Responding to one audience member who is repeatedly drawing attention to Cave’s purple socks, he stops singing and, mid song, says “Are we done? I mean I believe in freedom of speech but shut the fuck up!” Later in proceedings, Cave removes a shoe, takes off his sock and gives it to his tormentor with the words “You’re only getting one though” At another point, a fan offers up a handkerchief and Cave takes it saying “How very considerate”, wipes his brow and gives it back.

Towards the middle of Tupelo, Cave pulls a young kid from the audience, maybe 14 or 15, the kid is wearing a Bad Seeds t-shirt and doesn’t seem in the slightest bit put out at being on stage in front of thousands of people, with Nick Cave. Instead he matches him move for move and mouths the lyrics with Cave. I get the impression that if this is being filmed, we may see this clip on one of those Before They Were Famous type TV programs when he is grown up and is playing arenas his own band, although this may just be a flight of fancy on my part.

Over the course of their 16 studio albums, Nick Cave and the Bad Seeds have amassed a body of work like no other and they are able to draw on this for their gigs. Classic follows classic, all transformed by the sheer power of Cave and band in full flight. From Her To Eternity proves that although they are touring an album of slow, slender songs, they can still unleash the storm when they choose to do so.

It takes a great deal of courage for Cave to sing songs from Skeleton Tree night after night and revisiting the feelings and circumstances that were present when he recorded them. It I still difficult to listen to them in a live setting, Girl In Amber in particular just razes me to the ground, it is an astonishing, emotional song. But while it is a difficult album to listen to, Skeleton Tree provides many of the night’s highlights.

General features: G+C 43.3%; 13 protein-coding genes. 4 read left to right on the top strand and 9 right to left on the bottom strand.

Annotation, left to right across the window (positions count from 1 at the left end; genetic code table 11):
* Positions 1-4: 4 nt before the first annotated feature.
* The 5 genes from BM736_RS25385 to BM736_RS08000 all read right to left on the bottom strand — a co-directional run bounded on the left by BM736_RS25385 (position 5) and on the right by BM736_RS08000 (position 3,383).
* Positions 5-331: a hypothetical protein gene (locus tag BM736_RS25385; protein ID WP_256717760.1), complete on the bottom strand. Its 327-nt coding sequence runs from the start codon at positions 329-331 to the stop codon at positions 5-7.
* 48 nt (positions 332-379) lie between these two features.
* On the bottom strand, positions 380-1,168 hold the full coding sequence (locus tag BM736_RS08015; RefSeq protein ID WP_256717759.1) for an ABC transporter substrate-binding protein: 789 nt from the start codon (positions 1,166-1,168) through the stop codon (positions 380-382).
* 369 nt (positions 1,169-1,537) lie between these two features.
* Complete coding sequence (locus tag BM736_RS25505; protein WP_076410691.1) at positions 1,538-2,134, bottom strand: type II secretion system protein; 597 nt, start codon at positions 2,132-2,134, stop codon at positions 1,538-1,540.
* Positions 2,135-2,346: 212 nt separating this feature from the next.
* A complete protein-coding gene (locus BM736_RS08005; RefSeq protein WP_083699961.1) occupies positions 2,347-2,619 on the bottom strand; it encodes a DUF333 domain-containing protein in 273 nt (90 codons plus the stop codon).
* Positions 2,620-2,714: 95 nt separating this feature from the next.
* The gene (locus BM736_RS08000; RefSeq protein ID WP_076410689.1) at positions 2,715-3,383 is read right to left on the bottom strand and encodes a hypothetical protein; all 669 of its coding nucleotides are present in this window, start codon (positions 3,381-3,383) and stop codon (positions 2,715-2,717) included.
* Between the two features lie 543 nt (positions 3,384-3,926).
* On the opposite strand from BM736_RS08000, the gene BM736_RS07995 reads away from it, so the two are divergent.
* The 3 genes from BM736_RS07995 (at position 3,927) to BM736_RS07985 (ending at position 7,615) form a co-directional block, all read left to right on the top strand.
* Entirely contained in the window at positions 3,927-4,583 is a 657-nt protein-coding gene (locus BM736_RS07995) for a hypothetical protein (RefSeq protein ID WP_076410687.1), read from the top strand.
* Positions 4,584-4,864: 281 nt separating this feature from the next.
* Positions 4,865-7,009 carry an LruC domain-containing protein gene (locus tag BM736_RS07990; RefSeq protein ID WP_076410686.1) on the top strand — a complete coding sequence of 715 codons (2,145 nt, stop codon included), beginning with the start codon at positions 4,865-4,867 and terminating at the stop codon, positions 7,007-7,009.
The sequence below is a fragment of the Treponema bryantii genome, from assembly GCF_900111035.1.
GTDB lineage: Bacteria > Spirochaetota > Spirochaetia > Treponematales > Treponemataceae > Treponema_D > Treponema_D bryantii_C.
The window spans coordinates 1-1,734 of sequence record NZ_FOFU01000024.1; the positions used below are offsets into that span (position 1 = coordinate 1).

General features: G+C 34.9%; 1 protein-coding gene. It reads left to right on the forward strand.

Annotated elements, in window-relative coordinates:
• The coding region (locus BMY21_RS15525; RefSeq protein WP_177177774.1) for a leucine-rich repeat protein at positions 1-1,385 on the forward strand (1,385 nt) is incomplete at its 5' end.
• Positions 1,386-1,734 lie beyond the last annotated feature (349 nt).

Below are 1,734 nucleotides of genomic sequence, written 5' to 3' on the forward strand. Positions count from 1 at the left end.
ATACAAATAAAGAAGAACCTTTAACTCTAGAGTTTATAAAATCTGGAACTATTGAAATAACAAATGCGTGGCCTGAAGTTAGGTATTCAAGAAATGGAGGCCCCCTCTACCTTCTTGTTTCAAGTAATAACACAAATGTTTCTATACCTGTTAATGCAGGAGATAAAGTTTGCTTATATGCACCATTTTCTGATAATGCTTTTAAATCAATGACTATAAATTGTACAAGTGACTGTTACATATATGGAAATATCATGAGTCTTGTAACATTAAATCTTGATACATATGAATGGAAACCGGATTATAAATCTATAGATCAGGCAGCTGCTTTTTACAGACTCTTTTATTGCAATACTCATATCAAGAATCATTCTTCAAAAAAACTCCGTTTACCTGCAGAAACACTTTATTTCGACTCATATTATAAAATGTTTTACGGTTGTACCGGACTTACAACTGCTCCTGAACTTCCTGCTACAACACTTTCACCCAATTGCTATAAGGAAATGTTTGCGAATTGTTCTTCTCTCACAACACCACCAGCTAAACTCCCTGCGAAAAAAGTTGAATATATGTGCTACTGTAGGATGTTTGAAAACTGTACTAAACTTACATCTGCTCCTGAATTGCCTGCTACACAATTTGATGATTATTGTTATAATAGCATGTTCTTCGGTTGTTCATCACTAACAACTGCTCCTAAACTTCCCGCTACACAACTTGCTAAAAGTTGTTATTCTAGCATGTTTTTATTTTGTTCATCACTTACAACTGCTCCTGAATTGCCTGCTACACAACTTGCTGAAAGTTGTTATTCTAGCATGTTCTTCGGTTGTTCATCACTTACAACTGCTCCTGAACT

But too soon, it is over and Cave walks off followed by the Bad Seeds. For their much demanded encore, they start with the wonderous The Weeping Song. During this, Cave leaves the stage entirely and starts to climb into the crowd in the seats, at the Arena’s left hand side. One smiling fan takes this as an excuse for a cheeky selfie. Other phones appear and Cave bats them away, climbing over the backs of seats and further into the crowd.

His is a very physical performance and it is a shock to remember that he turned 60 a few days ago. I remember reading with admiration that Iggy Pop stagedived on his 60th birthday; on tonight’s showing Nick Cave could have taught him a thing or two about growing old disgracefully.

As the band strike up Stagger Lee, Cave starts to pull people out of the audience and lead them on stage. He soon has an organized stage invasion on his hands and focuses on a few individuals, singing straight to their faces. The young lad is back on stage and again singing along , this time to one of Cave’s goriest and sweariest murder ballads. This kid knows his Nick Cave!

Usually a stage invasion means that this is the last song, but Cave gets them all to sit down for one last song and starts Push The Sky Away. The assembled form part of the backdrop, their waving hands adding to the spectacle.

It is hard to see where Cave will go from here, how he can continue his run of form, how he can follow his emotional trajectory’s upward arc. On the other hand, Cave has made a career out of doing what he wants or, perhaps more accurately, what he feels he should, and on the strength of tonight’s performance it would be a foolish person who would bet against him continuing to deliver his art to the same high standard he has set himself so far.

On tonight’s evidence, Nick Cave still seems to be incapable of anything other than brilliance. Fucking incredible.

Pictures by Getintothis’ Lucy McLachlan